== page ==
Investors in Johnson Controls Inc. (JCI -1.54%) have watched the company being restructured in the past couple of years, and the recent third-quarter results promised more of the same. Having announced an intent to explore strategic options for its Automotive Experience segment (dealing in car seating and interiors) in June, management subsequently released third-quarter results and announced plans for a tax-free spinoff of the segment -- one that could change the nature of the company. With this development in mind, let's look at the five key takeaways from the earnings report.

First, the spinoff of the Automotive Experience segment may have surprised the investment community, as "exploring strategic options" is often a euphemism for a divestiture. Indeed, CEO Alex Molinaroli stated on the earnings call that the plans didn't "preclude us being able to sell this business if it came up." In answering a question from CLSA analyst Emmanuel Rosner, Moilnaroli outlined the reasons management took the spinoff option rather than wait for a sale: "It's possible you could still sell, but we need to provide the same amount of work in order to make the spin decision. And I think our customers also needed to have some certainty about what it is that we were going to do, particularly our Chinese customers, because as you know we have many partnerships in China."

In other words, a quick sale didn't seem to be in the cards, and the company needed to act quickly to give its customers clarity -- at which point readers might be asking what the key difference is strategically between a spinoff and a sale.

One answer is that a sale would grant the company a lump sum of cash, with which it could pursue significant acquisition opportunities for its Building Efficiency and Power Solutions businesses. With a spinoff, Johnson Controls would have to raise debt to make a significant acquisition -- although this might prove easier to do, because the remaining businesses are seen as being less cyclical, arguably making it easier to raise debt .

Ongoing margin expansion
Second, the results show an impressive improvement in overall margin but some mixed performance on a segmental basis. In addition, foreign currency effects significantly affected overall and segmental sales:


Automotive Experience

Building Efficiency

Power Solutions


Sales growth





Sales growth ex- foreign currency





Segment income (millions)





Income growth





Margin improvement





Source: Johnson Controls presentations.

Building Efficiency
Third, the Building Efficiency segment saw a small margin decline despite good revenue growth. When questioned on the earnings call, Moilinaroli reminded analysts that "one of the things and I did signal this last quarter is that we were going to be staffing up in advance of the growth of the market."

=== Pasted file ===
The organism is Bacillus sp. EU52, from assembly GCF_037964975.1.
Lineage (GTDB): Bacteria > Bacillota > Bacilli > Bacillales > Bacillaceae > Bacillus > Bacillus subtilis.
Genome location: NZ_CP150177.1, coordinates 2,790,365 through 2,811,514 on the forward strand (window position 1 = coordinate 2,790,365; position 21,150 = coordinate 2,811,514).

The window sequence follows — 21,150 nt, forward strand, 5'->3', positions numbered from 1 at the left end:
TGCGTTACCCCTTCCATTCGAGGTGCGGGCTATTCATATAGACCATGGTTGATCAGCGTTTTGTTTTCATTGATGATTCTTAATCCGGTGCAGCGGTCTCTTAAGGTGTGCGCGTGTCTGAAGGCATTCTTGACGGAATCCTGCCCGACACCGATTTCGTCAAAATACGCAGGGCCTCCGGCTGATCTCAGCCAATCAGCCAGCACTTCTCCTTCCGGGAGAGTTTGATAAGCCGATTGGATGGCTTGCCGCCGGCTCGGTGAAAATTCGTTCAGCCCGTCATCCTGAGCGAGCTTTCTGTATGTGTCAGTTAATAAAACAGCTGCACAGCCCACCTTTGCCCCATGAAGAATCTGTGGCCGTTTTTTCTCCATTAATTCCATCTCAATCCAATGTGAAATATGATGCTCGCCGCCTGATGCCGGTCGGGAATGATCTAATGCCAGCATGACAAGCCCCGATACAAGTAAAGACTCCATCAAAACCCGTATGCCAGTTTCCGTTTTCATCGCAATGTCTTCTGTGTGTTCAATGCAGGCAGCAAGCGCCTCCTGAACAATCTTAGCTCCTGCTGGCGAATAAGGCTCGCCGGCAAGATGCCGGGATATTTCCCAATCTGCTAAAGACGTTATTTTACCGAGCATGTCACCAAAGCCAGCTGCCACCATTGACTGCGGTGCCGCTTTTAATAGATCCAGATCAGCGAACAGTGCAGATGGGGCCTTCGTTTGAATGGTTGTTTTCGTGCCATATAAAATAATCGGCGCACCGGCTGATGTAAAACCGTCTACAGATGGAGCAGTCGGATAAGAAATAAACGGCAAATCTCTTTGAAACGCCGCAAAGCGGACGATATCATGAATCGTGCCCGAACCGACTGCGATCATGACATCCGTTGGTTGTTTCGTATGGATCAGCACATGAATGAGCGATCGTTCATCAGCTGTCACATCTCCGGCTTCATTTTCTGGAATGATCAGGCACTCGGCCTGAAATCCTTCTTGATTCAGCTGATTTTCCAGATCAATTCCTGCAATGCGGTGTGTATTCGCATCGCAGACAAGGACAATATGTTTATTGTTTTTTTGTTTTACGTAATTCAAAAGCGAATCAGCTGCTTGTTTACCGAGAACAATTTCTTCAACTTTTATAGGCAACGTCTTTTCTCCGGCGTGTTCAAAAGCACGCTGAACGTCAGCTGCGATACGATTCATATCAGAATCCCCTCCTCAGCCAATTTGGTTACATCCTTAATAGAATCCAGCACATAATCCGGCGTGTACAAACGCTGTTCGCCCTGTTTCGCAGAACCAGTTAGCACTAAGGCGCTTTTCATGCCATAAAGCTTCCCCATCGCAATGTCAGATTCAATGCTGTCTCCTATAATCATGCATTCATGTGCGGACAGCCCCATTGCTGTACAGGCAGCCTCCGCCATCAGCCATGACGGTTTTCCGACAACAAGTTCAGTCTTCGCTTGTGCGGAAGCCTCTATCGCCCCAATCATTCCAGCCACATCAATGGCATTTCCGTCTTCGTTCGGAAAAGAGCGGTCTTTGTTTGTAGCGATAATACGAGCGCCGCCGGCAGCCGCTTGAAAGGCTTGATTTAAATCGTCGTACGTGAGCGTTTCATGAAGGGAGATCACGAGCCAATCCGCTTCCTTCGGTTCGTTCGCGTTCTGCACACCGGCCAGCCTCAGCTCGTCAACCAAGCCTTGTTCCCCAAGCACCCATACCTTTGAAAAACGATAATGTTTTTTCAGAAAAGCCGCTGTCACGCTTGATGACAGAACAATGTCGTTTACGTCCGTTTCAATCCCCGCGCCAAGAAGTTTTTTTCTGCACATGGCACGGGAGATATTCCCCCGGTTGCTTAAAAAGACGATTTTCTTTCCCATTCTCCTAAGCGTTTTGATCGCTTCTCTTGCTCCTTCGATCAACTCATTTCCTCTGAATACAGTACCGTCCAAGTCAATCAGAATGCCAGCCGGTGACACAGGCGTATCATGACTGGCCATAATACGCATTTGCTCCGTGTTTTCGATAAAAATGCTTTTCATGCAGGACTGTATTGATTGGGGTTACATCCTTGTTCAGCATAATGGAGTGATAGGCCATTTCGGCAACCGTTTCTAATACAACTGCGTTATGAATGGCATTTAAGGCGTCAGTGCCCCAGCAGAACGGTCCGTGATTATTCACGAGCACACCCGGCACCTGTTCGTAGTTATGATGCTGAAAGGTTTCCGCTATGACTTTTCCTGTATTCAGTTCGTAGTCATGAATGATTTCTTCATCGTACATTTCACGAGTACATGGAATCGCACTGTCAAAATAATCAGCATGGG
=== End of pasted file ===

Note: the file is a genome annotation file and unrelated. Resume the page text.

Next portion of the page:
The segment is seeing an improvement in its core U.S. institutional market: Building Efficiency order growth in constant currency was up 6% in the quarter, with backlog also up 5%, and the hiring is intended to capture future growth. However, it's coming at the expense of immediate margin expansion.

Power Solutions
Fourth, the Power Solutions segment (i.e., automotive batteries) delivered strong results, with particularly good growth in the aftermarket. On a global basis, original equipment manufacturers sales were up 2%, but aftermarket sales were up 7%. Volumes were flat in North America but increased 22% in Europe and 8% in Asia.

With regard to the impressive margin expansion, management put it down to an improvement in operating performance, volume growth, and product mix.

Automotive Experience
Fifth, the focal point of interest in the Automotive Experience segment is obviously going to be the future spinoff, but that shouldn't detract from the strong increase in margin recorded in the quarter. On the other hand, markets are always forward-thinking, and there are concerns that the China automotive market is slowing.

Indeed, the company highlighted that China's industry production was up just 2% in the quarter. However, passenger-car production was up 7%, and Johnson Controls' sales (mostly nonconsolidated, as it has joint-venture partners) were up 10%. Moilnaroli argued that this was partly due to having "the right mix of customers and the right mix of programs."

Where next?
All told, it was a solid quarter, but the market will worry about China's future car production activity and its impact on Johnson Controls. I suspect a quick sale of the Automotive Experience segment would have pleased investors. In addition, hiring efforts in Building Efficiency could lead to disappointment if the U.S. institutional market starts to slow again.

On the other hand, Power Solutions looks in good shape, and the ongoing restructuring is obviously increasing margins and should allow management to make more acquisitions in future years.